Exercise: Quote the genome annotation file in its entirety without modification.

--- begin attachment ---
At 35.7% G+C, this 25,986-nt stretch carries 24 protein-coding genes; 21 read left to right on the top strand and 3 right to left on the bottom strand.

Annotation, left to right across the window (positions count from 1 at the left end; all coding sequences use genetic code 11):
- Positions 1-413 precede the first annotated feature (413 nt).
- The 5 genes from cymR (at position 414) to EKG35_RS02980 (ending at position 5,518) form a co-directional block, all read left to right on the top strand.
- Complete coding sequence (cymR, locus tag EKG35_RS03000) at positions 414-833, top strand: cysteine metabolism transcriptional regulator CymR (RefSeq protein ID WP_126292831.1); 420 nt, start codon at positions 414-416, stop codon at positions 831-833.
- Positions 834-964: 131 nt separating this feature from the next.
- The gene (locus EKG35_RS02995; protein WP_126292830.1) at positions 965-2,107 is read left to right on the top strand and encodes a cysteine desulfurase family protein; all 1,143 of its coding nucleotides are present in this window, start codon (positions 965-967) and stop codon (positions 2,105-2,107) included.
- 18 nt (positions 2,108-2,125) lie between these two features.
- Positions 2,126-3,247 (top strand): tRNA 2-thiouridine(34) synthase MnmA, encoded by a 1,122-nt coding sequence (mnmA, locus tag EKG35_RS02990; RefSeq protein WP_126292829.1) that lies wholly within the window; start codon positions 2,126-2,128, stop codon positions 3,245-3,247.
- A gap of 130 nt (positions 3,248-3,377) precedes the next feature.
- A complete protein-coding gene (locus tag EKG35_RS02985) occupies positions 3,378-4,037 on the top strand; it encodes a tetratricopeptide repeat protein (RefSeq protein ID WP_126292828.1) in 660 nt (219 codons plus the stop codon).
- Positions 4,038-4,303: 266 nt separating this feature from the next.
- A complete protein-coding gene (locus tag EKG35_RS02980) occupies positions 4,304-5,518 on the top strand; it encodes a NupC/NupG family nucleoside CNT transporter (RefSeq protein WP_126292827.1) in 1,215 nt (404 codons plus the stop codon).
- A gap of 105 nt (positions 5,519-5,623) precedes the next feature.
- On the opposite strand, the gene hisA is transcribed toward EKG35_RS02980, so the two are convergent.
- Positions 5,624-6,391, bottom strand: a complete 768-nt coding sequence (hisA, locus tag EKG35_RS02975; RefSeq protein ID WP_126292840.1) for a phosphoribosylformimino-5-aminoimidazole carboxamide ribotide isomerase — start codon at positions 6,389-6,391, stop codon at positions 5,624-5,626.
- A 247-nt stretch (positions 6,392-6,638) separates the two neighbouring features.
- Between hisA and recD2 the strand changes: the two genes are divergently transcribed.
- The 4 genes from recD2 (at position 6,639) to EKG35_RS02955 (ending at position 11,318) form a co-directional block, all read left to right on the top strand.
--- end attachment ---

At 35.7% G+C, this 25,986-nt stretch carries 24 protein-coding genes; 21 read left to right on the top strand and 3 right to left on the bottom strand.

Annotation, left to right across the window (positions count from 1 at the left end; all coding sequences use genetic code 11):
- Positions 1-413 precede the first annotated feature (413 nt).
- The 5 genes from cymR (at position 414) to EKG35_RS02980 (ending at position 5,518) form a co-directional block, all read left to right on the top strand.
- Complete coding sequence (cymR, locus tag EKG35_RS03000) at positions 414-833, top strand: cysteine metabolism transcriptional regulator CymR (RefSeq protein ID WP_126292831.1); 420 nt, start codon at positions 414-416, stop codon at positions 831-833.
- Positions 834-964: 131 nt separating this feature from the next.
- The gene (locus EKG35_RS02995; protein WP_126292830.1) at positions 965-2,107 is read left to right on the top strand and encodes a cysteine desulfurase family protein; all 1,143 of its coding nucleotides are present in this window, start codon (positions 965-967) and stop codon (positions 2,105-2,107) included.
- 18 nt (positions 2,108-2,125) lie between these two features.
- Positions 2,126-3,247 (top strand): tRNA 2-thiouridine(34) synthase MnmA, encoded by a 1,122-nt coding sequence (mnmA, locus tag EKG35_RS02990; RefSeq protein WP_126292829.1) that lies wholly within the window; start codon positions 2,126-2,128, stop codon positions 3,245-3,247.
- A gap of 130 nt (positions 3,248-3,377) precedes the next feature.
- A complete protein-coding gene (locus tag EKG35_RS02985) occupies positions 3,378-4,037 on the top strand; it encodes a tetratricopeptide repeat protein (RefSeq protein ID WP_126292828.1) in 660 nt (219 codons plus the stop codon).
- Positions 4,038-4,303: 266 nt separating this feature from the next.
- A complete protein-coding gene (locus tag EKG35_RS02980) occupies positions 4,304-5,518 on the top strand; it encodes a NupC/NupG family nucleoside CNT transporter (RefSeq protein WP_126292827.1) in 1,215 nt (404 codons plus the stop codon).
- A gap of 105 nt (positions 5,519-5,623) precedes the next feature.
- On the opposite strand, the gene hisA is transcribed toward EKG35_RS02980, so the two are convergent.
- Positions 5,624-6,391, bottom strand: a complete 768-nt coding sequence (hisA, locus tag EKG35_RS02975; RefSeq protein ID WP_126292840.1) for a phosphoribosylformimino-5-aminoimidazole carboxamide ribotide isomerase — start codon at positions 6,389-6,391, stop codon at positions 5,624-5,626.
- A 247-nt stretch (positions 6,392-6,638) separates the two neighbouring features.
- Between hisA and recD2 the strand changes: the two genes are divergently transcribed.
- The 4 genes from recD2 (at position 6,639) to EKG35_RS02955 (ending at position 11,318) form a co-directional block, all read left to right on the top strand.